Technology: Discover New Music

Whether you’re looking to choreograph new dances, make a stretch playlist or spice up your personal library, these top-notch music streaming websites will help you uncover new songs.

songza.com

Also for Apple, Android, Kindle Fire and BlackBerry

Songza is a free site that finds music to complement a specific mood. Set the day of week and time of day you’re listening, and the site will give you multiple categories. For instance, entering “Tuesday morning” brings up options from “taking a sunny stroll” to “working.” Another five subcategories will then help you determine genre. Are you wandering dreamily, or is it more of a hip-hop stride? Once you decide, Songza offers three playlists to choose from: A dreamy wander leads to rural sounds, cinematic soundtracks or beachy tunes. As you listen, a thumbs up or thumbs down button helps you customize likes and dislikes, and similar artists are suggested.

spotify.com

Also for Apple and Android

Spotify has always allowed users to browse its large online library, but this summer the site released a new feature. Click “discover” on the left side of the page or app, and it will offer artists, songs or playlists based on your recent listens. It also keeps up with new releases by your favorite artists. Spotify’s expansive library is free on your computer when connected to the internet, but if you want to add it to a mobile device, you’ll have to pay $9.99 a month.

Teaching Tips
A 2019 Dancewave training. Photo by Effy Grey, courtesy Dancewave

By now, most dance educators hopefully understand that they have a responsibility to address racism in the studio. But knowing that you need to be actively cultivating racial equity isn't the same thing as knowing how to do so.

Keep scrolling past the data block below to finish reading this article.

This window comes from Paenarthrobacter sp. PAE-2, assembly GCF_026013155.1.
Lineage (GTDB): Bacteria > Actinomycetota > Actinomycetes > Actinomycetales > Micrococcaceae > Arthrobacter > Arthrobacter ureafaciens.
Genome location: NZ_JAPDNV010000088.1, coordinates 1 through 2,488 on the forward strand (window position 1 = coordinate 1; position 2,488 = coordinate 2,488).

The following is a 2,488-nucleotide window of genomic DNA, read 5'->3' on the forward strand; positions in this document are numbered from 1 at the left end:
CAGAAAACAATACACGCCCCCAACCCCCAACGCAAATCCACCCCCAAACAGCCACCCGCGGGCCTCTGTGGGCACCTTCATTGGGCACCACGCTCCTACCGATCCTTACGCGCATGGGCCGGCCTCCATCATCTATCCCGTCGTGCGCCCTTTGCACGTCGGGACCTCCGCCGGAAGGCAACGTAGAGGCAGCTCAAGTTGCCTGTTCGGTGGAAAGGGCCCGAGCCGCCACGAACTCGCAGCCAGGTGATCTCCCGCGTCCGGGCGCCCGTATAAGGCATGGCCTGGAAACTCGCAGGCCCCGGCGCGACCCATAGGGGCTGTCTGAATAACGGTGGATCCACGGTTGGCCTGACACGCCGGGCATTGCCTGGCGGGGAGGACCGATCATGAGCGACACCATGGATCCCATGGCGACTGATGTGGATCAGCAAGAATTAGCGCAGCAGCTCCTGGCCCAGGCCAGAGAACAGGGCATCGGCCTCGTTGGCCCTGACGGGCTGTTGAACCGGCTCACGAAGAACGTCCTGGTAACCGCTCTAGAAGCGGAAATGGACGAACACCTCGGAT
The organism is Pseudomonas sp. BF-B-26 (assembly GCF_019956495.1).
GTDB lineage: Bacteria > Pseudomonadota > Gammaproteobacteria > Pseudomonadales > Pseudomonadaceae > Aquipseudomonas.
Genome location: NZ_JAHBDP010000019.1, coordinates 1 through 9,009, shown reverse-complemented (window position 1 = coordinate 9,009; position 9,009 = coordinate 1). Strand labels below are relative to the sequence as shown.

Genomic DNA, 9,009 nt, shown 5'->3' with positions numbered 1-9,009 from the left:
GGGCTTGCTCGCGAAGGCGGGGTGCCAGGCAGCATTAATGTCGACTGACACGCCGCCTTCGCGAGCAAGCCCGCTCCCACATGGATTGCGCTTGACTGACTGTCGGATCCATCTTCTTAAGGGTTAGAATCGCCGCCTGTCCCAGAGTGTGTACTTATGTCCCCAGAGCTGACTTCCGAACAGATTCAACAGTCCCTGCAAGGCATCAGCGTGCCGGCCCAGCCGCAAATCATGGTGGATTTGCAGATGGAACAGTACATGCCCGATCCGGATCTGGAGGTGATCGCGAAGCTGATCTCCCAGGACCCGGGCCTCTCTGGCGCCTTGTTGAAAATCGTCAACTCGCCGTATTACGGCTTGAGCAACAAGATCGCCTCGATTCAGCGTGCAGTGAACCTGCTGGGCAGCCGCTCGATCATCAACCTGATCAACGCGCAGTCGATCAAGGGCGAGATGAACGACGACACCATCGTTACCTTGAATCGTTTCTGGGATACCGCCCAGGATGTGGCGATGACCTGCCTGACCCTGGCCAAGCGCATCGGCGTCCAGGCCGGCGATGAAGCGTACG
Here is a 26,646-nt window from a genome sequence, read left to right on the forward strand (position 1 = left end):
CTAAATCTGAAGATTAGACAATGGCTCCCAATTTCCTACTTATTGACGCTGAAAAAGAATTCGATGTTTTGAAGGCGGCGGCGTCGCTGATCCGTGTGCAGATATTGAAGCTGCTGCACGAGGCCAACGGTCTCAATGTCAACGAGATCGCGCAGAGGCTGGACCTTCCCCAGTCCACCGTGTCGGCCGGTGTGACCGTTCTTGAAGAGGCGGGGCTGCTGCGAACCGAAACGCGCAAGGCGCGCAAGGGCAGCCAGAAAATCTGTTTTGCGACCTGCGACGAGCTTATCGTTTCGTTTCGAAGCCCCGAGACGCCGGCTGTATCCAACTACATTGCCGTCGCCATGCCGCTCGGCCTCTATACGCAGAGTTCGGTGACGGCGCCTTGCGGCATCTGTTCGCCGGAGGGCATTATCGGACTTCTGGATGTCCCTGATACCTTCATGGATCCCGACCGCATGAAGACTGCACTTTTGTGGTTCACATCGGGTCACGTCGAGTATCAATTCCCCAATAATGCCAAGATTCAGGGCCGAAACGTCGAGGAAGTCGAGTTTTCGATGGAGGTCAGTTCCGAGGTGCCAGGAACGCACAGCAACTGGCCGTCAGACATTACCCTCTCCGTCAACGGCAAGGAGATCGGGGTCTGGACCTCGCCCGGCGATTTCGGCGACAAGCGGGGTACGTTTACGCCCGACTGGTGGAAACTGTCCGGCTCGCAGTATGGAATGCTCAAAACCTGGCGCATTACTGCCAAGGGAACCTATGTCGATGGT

Of course, there's no easy answer, and no perfect approach. As social justice advocate David King emphasized at a recent interactive webinar, "Cultivating Racial Equity in the Classroom," this work is never-ending. The event, hosted by Dancewave (which just launched a new racial-equity curriculum) was a good starting point, though, and offered some helpful takeaways for dance educators committed to racial justice.

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Higher Ed
The author, Robyn Watson. Photo courtesy Watson

Recently, I posted a thread of tweets elucidating the lack of respect for tap dance in college dance programs, and arguing that it should be a requirement for dance majors.

According to onstageblog.com, out of the 30 top-ranked college dance programs in the U.S., tap dance is offered at 19 of them, but only one school requires majors to take more than a beginner course—Oklahoma City University. Many prestigious dance programs, like the ones at NYU Tisch School of the Arts and SUNY Purchase, don't offer a single course in tap dance.

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Teaching Tips
Getty Images

After months of lockdowns and virtual learning, many studios across the country are opening their doors and returning to in-person classes. Teachers and students alike have likely been chomping at the bit in anticipation of the return of dance-class normalcy that doesn't require a reliable internet connection or converting your living room into a dance space.

But along with the back-to-school excitement, dancers might be feeling rusty from being away from the studio for so long. A loss of flexibility, strength and stamina is to be expected, not to mention emotional fatigue from all of the uncertainty and reacclimating to social activities.

So as much as everyone wants to get back to normal—teachers and studio owners included—erring on the side of caution with your dancers' training will be the most beneficial approach in the long run.

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